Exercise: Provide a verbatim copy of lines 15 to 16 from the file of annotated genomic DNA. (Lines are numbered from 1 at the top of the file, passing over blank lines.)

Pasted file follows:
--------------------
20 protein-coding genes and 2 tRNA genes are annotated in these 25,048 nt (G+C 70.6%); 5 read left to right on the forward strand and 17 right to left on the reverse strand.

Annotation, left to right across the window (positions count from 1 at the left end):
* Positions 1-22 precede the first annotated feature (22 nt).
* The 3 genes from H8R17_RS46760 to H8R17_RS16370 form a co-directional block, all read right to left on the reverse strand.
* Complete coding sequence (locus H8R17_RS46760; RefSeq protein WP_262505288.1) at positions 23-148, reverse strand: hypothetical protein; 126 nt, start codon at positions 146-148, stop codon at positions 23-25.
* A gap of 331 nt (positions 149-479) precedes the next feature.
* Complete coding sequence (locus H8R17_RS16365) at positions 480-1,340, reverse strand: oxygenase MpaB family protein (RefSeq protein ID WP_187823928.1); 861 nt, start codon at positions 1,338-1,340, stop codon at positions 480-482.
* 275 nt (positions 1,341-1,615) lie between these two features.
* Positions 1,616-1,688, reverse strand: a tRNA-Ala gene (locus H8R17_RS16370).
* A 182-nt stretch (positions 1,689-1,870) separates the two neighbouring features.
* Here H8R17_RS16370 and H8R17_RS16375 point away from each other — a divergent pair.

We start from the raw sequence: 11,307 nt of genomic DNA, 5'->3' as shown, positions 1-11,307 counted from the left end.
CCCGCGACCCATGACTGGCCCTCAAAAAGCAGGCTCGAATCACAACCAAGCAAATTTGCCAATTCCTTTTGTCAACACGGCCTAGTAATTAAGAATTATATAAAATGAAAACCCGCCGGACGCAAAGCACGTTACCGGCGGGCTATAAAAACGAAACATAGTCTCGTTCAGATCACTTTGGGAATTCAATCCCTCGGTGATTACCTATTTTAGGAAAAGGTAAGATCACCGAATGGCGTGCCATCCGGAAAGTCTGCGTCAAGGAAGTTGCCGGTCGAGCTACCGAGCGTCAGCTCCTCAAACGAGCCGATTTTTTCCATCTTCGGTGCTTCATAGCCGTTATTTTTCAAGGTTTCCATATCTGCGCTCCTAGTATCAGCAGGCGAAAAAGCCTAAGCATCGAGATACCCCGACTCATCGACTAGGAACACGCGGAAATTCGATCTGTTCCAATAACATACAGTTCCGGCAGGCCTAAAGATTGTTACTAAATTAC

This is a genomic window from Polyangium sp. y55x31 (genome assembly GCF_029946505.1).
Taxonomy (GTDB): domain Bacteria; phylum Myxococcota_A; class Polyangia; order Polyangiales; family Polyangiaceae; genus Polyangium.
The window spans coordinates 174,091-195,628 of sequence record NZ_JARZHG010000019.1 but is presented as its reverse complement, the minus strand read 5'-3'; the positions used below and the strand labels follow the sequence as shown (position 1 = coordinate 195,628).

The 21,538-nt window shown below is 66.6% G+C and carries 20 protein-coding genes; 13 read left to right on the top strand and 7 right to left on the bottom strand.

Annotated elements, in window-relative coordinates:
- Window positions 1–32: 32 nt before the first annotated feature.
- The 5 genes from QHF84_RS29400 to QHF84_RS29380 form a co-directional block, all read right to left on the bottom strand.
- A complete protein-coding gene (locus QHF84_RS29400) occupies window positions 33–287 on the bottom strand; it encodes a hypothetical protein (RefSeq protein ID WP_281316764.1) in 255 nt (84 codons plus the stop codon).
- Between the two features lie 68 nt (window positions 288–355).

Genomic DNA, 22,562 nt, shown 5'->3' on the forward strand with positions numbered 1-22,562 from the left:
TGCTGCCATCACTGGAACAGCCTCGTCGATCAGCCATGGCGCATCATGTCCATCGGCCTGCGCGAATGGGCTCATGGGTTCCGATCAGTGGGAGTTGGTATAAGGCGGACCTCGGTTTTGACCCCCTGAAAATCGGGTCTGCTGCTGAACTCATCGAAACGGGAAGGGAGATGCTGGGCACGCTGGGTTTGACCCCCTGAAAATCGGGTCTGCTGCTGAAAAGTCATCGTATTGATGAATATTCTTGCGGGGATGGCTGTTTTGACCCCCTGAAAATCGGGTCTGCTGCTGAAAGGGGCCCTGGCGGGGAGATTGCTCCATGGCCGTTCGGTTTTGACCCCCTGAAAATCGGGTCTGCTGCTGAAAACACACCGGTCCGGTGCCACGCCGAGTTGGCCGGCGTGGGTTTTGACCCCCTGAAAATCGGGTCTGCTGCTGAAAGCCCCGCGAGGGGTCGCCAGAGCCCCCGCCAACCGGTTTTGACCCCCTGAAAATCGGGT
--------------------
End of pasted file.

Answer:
Taxonomy (GTDB): domain Bacteria; phylum Myxococcota_A; class Polyangia; order Polyangiales; family Polyangiaceae; genus Polyangium.
The window spans coordinates 174,091-195,628 of sequence record NZ_JARZHG010000019.1 but is presented as its reverse complement, the minus strand read 5'-3'; the positions used below and the strand labels follow the sequence as shown (position 1 = coordinate 195,628).